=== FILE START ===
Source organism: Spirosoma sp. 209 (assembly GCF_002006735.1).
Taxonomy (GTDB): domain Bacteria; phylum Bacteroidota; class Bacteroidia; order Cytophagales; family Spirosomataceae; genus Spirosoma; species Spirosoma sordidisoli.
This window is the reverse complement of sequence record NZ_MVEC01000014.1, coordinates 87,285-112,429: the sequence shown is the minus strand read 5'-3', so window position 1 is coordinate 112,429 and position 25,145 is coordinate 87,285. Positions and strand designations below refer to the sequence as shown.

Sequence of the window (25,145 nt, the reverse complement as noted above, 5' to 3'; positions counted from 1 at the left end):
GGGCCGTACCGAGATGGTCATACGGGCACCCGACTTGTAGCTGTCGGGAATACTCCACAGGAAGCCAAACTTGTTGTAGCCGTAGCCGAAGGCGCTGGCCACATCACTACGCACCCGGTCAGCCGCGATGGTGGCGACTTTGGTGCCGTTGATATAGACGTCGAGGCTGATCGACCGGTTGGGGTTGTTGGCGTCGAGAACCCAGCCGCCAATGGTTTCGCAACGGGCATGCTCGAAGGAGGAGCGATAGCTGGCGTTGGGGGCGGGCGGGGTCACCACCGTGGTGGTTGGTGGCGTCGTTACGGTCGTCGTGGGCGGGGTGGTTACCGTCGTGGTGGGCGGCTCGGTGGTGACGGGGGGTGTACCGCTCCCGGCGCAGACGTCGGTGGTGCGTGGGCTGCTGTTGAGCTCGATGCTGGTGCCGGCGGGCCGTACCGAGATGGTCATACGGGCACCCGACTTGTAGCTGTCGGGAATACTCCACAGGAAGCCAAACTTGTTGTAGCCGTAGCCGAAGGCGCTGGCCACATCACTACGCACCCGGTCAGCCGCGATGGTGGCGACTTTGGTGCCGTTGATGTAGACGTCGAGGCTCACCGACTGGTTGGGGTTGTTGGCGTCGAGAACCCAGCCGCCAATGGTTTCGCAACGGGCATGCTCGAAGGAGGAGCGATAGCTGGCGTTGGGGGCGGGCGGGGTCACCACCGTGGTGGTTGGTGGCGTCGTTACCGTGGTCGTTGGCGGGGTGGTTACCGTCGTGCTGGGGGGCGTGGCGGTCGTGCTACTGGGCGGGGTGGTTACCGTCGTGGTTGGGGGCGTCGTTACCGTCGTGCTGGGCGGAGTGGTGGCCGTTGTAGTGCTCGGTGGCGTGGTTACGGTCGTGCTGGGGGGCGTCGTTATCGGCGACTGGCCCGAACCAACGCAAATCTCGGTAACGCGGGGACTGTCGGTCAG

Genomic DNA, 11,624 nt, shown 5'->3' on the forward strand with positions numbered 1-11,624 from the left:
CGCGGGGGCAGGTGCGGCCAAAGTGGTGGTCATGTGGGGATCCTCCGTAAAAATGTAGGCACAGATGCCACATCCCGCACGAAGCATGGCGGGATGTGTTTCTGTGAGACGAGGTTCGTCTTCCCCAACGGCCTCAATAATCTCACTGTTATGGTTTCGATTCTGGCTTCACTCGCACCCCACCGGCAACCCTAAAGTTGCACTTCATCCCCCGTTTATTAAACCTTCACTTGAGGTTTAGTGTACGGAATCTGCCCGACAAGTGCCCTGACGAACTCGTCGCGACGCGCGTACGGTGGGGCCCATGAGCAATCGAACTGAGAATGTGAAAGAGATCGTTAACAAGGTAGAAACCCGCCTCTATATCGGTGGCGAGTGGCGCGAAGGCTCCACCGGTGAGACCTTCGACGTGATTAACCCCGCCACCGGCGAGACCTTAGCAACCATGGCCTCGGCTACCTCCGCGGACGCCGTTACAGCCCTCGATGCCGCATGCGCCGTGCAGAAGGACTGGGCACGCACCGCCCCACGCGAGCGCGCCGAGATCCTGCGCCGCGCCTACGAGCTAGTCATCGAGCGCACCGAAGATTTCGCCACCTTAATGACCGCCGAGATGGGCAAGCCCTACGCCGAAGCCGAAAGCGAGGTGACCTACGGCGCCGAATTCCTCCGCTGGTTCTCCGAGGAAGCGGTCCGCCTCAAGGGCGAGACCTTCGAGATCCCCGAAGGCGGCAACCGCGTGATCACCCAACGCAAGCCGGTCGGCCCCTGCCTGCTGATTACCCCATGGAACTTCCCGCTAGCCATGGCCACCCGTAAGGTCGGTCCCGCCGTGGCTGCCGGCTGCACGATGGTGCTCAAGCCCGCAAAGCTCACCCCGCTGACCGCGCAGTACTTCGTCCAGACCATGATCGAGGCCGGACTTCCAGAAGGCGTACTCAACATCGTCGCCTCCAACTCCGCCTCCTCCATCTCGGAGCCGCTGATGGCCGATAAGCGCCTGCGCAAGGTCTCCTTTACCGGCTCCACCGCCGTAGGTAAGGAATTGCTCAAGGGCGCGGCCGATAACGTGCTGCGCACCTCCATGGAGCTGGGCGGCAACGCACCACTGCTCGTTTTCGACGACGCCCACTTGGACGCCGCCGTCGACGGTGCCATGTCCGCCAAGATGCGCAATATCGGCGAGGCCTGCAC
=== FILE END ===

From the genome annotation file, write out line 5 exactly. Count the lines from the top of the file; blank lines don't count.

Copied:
GGGCCGTACCGAGATGGTCATACGGGCACCCGACTTGTAGCTGTCGGGAATACTCCACAGGAAGCCAAACTTGTTGTAGCCGTAGCCGAAGGCGCTGGCCACATCACTACGCACCCGGTCAGCCGCGATGGTGGCGACTTTGGTGCCGTTGATATAGACGTCGAGGCTGATCGACCGGTTGGGGTTGTTGGCGTCGAGAACCCAGCCGCCAATGGTTTCGCAACGGGCATGCTCGAAGGAGGAGCGATAGCTGGCGTTGGGGGCGGGCGGGGTCACCACCGTGGTGGTTGGTGGCGTCGTTACGGTCGTCGTGGGCGGGGTGGTTACCGTCGTGGTGGGCGGCTCGGTGGTGACGGGGGGTGTACCGCTCCCGGCGCAGACGTCGGTGGTGCGTGGGCTGCTGTTGAGCTCGATGCTGGTGCCGGCGGGCCGTACCGAGATGGTCATACGGGCACCCGACTTGTAGCTGTCGGGAATACTCCACAGGAAGCCAAACTTGTTGTAGCCGTAGCCGAAGGCGCTGGCCACATCACTACGCACCCGGTCAGCCGCGATGGTGGCGACTTTGGTGCCGTTGATGTAGACGTCGAGGCTCACCGACTGGTTGGGGTTGTTGGCGTCGAGAACCCAGCCGCCAATGGTTTCGCAACGGGCATGCTCGAAGGAGGAGCGATAGCTGGCGTTGGGGGCGGGCGGGGTCACCACCGTGGTGGTTGGTGGCGTCGTTACCGTGGTCGTTGGCGGGGTGGTTACCGTCGTGCTGGGGGGCGTGGCGGTCGTGCTACTGGGCGGGGTGGTTACCGTCGTGGTTGGGGGCGTCGTTACCGTCGTGCTGGGCGGAGTGGTGGCCGTTGTAGTGCTCGGTGGCGTGGTTACGGTCGTGCTGGGGGGCGTCGTTATCGGCGACTGGCCCGAACCAACGCAAATCTCGGTAACGCGGGGACTGTCGGTCAG